AS PART of a walking group we visited Creeves cross, earlier this year. Creeves (Craobaca in Irish) means a place of the leaves, (other sources say branches) and sure enough in autumn time around Creeves there are leaves in abundance.
At Creeves cross junction five roads come together, and they lead to Askeaton, Ardagh, Rathkeale, Foynes, and Shanagolden. A grocery shop and filling station take pride of place there and it is a very busy area for passing traffic.
Across from the shop can be seen an attractive wall-mounted cast-iron green post box a relic from times past. It has a motif with a crown and Queen Victoria’s monogram ‘VR’ and crown motif. This post box dates from around 1880, and it is mounted on a wall with a brick surround. History recalls that about a mile westward from Creeves cross and in the townland of Mullagh and adjacent to Tubrid House, was a village called goat street, of thatched houses probably. The village is alleged to be so named because of large herds of goats about it.
A mill operated in former times and up until the nineteenth century. The well preserved remains of the mill known as Nutgrove Flour Mill and also known to older generations as Mullagh Mill, are situated within the townland of Mullagh and were owned by the Donovan family who lived at Mill View House nearby. A male member of the Donovan family met his death in the mill due to a floor collapsing, though some people believed or surmised that he had been deliberately killed.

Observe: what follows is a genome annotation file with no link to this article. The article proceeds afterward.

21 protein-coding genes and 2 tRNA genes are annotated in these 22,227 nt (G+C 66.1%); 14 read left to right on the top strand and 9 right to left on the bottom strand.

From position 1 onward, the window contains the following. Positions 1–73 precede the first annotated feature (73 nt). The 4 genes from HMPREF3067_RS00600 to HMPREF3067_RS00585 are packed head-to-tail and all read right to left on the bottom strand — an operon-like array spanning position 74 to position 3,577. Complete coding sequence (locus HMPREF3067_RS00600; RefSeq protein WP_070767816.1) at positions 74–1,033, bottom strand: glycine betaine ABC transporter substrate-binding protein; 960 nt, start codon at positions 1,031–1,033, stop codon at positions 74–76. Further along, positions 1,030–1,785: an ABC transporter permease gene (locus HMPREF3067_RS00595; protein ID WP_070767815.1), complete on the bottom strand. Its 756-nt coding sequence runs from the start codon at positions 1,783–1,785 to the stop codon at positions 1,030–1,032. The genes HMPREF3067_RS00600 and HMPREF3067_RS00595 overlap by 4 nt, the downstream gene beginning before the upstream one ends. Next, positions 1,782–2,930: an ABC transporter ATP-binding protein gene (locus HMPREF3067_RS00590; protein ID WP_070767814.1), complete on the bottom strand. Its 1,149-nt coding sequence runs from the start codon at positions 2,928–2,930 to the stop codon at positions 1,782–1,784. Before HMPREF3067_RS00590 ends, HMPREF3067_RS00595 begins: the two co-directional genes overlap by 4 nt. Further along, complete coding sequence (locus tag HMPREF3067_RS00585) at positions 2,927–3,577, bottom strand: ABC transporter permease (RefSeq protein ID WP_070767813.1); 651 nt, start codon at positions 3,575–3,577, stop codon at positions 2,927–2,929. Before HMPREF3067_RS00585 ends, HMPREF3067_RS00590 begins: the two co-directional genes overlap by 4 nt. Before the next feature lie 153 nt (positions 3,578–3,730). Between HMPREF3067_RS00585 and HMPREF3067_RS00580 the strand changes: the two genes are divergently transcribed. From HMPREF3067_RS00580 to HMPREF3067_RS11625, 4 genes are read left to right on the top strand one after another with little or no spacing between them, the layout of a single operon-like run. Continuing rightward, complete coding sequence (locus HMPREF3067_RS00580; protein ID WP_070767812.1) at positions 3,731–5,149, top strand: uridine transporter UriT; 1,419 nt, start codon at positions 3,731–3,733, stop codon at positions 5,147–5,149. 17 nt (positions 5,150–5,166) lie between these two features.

The men employed in the mill, travelled long distances to work, on foot and were paid a wage of three pence per day. The mill was cited by a stream and operated by an overshot wheel. The stream mentioned is actually the Ahacroonane River (Áth a'Chrónáin in Gaelic) that flows northwards and under the main Limerick-Kerry road, before spilling into the Robertstown Creek.
The hedge school of Creeves consisted of a thatched cabin that lay about a few hundred yards to the east of the crossroads. The only seating provided for the pupils in attendance were thick square divots of turf. About fifty pupils were said to have attended with each pupil paying a fee of one penny per week.
The national school at Nutgrove was opened in 1869, the then parish priest of Shanagolden the Rev, J Synan, being chiefly instrumental in having it built. He then assumed the role of manager of the school, together with the other school in the district. The teachers who taught in Nutgrove school over the years included John Barry (who lived at Creeves cross), Mr Mac Guinness from Dublin, Pat Ryan from Pallas, Mr J Downey from Kilcolman, Con Healy from Lisbane, and the lady teachers Mrs Hennessy from Rathkeale and Mrs Ward. Richard Stephenson who lived in Shanagolden during the nineteenth century and earlier years of the 20th was a noted exponent and tutor of dancing. He taught dancing at Nutgrove school, and at Scanlon's Haybarn at Tynies cross just up the Ardagh road.
Haybarns were popular venues amongst dancing tutors, in view of their convenience and the shelter they provided. He taught both the rich and the poor, and whiskey was often part of his payment. James Dalton who used to live in Shanagolden was another exponent and teacher of dancing. He used to teach the art at Nutgrove school, and many of the children taught by him, achieved prizes at Feisanna.